Warmth, connection, empathy - all words that you could use to describe Annie L's work. She seems to have a strong relationship with all her subjects, creating photographs that are moving, thought-provoking and beautiful.

If you're looking at the book as a study in photographic portraiture the first lesson is just that - you must have a connection with your subjects. The next could be the huge variety of styles in this book - we have head-shots, environmental portraits, artistic and documentary. Using natural light, flash, or a combination of the two, the light is often flattering, but it's the story that we really need to be able to tell as photographers.

Overall "Women, By Annie L and Susan S" is a beautiful photography book. It amazes us with beautiful images, but also makes us think too - and I think I can answer Susan Sontag Question that started off the book - "Is a Photograph an Opinion?", and I'd have to say yes, it is, but the challenge is to question the opinion that we come up with when we look at photographs, and ask ourselves if there is another point of view.

End of Year Photo Assignment - "Shape Interrupted!"

Post photo's here.

Just for fun, no prizes I'm afraid, and we'll run it into January, as everyone's been busy at the moment with Christmas and New Year.

Technique challenges (No Time Limit):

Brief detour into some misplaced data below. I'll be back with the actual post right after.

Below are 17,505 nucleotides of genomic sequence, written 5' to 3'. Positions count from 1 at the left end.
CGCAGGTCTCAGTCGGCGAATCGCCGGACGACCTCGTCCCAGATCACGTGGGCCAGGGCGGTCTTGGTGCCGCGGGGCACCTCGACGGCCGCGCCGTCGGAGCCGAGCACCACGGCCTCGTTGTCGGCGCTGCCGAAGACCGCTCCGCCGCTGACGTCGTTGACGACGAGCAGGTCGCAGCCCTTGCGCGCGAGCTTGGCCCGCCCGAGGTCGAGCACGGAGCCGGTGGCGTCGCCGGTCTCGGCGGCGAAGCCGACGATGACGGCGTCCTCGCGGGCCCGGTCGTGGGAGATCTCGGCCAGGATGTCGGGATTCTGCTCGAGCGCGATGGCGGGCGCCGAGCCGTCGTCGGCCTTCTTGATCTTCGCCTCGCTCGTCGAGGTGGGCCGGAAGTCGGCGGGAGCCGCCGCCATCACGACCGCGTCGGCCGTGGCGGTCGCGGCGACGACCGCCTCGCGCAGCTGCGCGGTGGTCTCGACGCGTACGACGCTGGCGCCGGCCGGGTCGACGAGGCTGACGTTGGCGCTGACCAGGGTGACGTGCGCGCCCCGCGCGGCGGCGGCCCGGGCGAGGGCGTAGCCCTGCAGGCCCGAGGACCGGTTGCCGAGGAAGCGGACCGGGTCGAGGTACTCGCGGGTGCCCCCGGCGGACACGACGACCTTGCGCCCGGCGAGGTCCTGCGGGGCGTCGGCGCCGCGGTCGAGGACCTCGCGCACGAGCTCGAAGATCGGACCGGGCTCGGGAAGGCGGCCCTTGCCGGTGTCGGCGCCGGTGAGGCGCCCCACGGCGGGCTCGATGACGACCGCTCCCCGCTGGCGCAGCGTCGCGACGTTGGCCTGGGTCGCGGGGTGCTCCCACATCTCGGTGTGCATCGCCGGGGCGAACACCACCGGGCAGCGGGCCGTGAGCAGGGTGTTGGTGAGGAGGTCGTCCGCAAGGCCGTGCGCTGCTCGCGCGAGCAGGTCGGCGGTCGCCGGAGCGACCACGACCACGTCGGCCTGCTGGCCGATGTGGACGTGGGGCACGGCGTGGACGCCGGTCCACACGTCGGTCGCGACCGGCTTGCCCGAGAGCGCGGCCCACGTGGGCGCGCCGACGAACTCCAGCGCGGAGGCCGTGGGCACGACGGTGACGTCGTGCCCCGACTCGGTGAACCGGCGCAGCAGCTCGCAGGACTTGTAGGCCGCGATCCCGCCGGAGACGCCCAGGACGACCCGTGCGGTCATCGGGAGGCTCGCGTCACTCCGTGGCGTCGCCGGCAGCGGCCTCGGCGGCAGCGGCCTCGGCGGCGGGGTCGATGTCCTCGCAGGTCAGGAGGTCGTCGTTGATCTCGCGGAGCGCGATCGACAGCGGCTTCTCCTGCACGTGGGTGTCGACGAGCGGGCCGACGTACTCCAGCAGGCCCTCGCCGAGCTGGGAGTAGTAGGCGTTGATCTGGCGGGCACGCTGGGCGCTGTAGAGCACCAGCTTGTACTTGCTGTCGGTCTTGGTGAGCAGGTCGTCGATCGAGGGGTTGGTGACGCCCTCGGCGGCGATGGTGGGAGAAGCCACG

No Sky Landscapes

Fill The Frame!

Dawn / Dusk shots

A Landscape Style Shot With Strong Foreground Interest

Remember to email me your photos if you'd like to me work on them for the Photo Workbench.

To contact me, just click on the link near the top of the page under the big picture.

Thanks for listening, see you on Flickr!

Join the Flickr Group!

Cheers, Rob.

No Light-Meter, No Optical Focusing Aids, Only Three Shutter Speeds, Meet My Beirette PR10MAT Viewfinder Film Camera...

Beirette Viewfinder Film CameraTwo weeks, two new Film Camera's, but this one's a bit different (to say the least!)

The Beirette PR10MAT Viewfinder camera offers a F2.9 45mm fixed lens, three shutter speeds and no in-camera metering or optical focusing methods. It is however compact, light and inconspicuous. Did I mention that the body is clad in leather?

I've shot a short video so you can have a look at this intriguing little camera from the old GDR - I can't wait to have a go with it!

I didn't show it in the video, but this camera came with a beautiful leather case and strap - I'm sure I'll feel a bit like Henri Cartier Bresson as I drift around the streets taking photographs!

I quick chat with Victor confirmed that I could use my Fujifilm S5700 S700 Digital Camera as a light-meter instead of relying on guess-work, but I think I'll wait until I get hold of some black and white film before loading it up.

The Beirette feels very comfortable in my hands, and I'm sure it's a lot less intimidating to use it for candid street photography than a big black SLR. I'll just have to watch out for the difference in framing because I'll be composing through the Viewfinder and not the lens.